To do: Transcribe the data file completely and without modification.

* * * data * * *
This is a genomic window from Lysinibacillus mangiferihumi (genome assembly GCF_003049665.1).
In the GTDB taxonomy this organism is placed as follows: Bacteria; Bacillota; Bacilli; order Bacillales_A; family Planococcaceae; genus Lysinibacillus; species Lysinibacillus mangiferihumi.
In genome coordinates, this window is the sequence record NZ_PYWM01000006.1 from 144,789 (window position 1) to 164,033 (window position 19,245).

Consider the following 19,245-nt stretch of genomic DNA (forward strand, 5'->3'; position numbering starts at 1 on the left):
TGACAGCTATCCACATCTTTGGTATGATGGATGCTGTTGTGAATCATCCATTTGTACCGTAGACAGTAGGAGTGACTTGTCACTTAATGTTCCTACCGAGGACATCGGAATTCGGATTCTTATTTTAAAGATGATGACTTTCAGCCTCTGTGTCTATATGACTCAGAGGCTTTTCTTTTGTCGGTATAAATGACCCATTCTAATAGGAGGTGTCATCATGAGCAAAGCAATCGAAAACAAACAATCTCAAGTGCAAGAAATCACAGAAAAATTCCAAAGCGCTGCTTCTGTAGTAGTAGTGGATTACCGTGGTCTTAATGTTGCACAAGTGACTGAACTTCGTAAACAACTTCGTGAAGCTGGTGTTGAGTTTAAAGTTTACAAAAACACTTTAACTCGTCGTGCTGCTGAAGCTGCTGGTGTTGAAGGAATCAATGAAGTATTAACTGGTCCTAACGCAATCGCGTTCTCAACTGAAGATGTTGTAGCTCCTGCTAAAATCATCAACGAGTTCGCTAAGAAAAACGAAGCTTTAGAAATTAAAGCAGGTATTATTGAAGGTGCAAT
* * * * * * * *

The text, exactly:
This is a genomic window from Lysinibacillus mangiferihumi (genome assembly GCF_003049665.1).
In the GTDB taxonomy this organism is placed as follows: Bacteria; Bacillota; Bacilli; order Bacillales_A; family Planococcaceae; genus Lysinibacillus; species Lysinibacillus mangiferihumi.
In genome coordinates, this window is the sequence record NZ_PYWM01000006.1 from 144,789 (window position 1) to 164,033 (window position 19,245).

Consider the following 19,245-nt stretch of genomic DNA (forward strand, 5'->3'; position numbering starts at 1 on the left):
TGACAGCTATCCACATCTTTGGTATGATGGATGCTGTTGTGAATCATCCATTTGTACCGTAGACAGTAGGAGTGACTTGTCACTTAATGTTCCTACCGAGGACATCGGAATTCGGATTCTTATTTTAAAGATGATGACTTTCAGCCTCTGTGTCTATATGACTCAGAGGCTTTTCTTTTGTCGGTATAAATGACCCATTCTAATAGGAGGTGTCATCATGAGCAAAGCAATCGAAAACAAACAATCTCAAGTGCAAGAAATCACAGAAAAATTCCAAAGCGCTGCTTCTGTAGTAGTAGTGGATTACCGTGGTCTTAATGTTGCACAAGTGACTGAACTTCGTAAACAACTTCGTGAAGCTGGTGTTGAGTTTAAAGTTTACAAAAACACTTTAACTCGTCGTGCTGCTGAAGCTGCTGGTGTTGAAGGAATCAATGAAGTATTAACTGGTCCTAACGCAATCGCGTTCTCAACTGAAGATGTTGTAGCTCCTGCTAAAATCATCAACGAGTTCGCTAAGAAAAACGAAGCTTTAGAAATTAAAGCAGGTATTATTGAAGGTGCAAT